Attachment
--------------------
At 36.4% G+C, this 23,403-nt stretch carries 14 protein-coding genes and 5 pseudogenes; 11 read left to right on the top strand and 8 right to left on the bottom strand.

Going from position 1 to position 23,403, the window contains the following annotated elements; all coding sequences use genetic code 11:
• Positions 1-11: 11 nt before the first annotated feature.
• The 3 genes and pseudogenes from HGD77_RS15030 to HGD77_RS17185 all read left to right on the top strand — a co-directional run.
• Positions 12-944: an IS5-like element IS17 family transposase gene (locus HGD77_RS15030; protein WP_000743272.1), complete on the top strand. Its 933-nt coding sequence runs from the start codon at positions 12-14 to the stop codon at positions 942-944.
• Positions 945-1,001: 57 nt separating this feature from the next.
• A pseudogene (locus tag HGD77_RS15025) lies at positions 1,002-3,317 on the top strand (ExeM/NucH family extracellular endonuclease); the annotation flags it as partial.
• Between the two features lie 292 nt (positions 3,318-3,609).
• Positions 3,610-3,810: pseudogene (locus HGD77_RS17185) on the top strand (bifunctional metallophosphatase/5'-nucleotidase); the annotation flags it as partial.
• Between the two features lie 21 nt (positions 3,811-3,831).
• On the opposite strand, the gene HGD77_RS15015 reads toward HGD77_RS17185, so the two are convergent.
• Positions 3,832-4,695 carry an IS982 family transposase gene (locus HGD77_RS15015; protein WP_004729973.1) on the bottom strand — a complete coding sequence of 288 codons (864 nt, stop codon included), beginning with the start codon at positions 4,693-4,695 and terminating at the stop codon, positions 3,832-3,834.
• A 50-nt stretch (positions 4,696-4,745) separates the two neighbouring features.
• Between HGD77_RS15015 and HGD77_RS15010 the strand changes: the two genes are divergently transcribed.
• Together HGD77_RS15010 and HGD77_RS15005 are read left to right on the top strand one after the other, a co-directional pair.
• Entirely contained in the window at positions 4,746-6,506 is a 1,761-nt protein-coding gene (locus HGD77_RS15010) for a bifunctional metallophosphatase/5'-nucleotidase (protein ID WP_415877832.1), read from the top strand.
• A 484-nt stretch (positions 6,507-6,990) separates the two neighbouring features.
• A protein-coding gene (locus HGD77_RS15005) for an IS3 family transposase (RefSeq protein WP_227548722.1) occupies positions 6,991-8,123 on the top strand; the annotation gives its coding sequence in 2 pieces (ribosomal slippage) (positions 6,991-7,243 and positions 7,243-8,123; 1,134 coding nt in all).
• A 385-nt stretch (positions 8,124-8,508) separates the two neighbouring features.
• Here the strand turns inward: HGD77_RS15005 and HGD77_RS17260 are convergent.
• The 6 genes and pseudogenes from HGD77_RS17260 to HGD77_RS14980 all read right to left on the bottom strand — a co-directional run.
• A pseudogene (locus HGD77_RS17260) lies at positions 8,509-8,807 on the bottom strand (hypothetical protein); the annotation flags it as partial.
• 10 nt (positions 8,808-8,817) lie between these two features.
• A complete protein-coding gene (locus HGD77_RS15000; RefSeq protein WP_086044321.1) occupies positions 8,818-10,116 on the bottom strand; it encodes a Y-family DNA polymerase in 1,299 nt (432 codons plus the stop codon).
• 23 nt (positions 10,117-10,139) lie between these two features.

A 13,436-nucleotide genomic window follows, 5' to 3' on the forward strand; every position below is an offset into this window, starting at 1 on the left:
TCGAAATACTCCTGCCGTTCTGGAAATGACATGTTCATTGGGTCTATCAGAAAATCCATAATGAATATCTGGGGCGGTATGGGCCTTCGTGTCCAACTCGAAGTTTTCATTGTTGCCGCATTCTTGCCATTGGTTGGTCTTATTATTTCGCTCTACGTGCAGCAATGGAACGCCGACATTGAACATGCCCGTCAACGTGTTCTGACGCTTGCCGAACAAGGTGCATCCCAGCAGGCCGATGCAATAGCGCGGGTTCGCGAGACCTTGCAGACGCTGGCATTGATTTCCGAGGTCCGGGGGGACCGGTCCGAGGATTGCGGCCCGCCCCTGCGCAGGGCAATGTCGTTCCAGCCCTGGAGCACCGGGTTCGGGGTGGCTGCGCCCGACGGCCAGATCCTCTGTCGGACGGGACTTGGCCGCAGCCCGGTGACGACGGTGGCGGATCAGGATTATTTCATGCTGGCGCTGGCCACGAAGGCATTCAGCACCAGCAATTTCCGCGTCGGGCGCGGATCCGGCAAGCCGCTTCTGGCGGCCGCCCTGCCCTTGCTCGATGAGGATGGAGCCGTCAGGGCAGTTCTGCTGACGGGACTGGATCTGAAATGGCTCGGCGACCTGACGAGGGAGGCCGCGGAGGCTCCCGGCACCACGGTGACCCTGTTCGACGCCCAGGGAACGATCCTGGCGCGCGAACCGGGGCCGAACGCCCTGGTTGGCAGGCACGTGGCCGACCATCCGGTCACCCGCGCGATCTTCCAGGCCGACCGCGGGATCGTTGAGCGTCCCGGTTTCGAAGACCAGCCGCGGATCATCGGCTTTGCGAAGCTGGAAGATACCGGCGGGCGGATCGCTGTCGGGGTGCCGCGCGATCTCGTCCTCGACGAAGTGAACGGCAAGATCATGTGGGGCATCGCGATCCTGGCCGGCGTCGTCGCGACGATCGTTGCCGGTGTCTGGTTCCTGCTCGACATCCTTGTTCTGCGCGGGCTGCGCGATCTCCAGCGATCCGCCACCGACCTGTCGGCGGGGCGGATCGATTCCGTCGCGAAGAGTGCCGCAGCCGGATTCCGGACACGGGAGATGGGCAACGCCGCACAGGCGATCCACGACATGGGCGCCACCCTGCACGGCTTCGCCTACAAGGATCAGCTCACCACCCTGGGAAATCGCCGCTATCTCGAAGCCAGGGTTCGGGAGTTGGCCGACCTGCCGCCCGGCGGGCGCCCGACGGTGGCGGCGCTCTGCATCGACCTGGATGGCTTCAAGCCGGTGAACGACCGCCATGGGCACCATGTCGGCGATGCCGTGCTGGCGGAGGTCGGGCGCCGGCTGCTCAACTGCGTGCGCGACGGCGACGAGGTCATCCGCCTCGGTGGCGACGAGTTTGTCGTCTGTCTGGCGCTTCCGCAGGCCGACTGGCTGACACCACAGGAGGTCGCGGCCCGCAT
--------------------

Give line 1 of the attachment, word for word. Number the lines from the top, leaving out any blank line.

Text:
At 36.4% G+C, this 23,403-nt stretch carries 14 protein-coding genes and 5 pseudogenes; 11 read left to right on the top strand and 8 right to left on the bottom strand.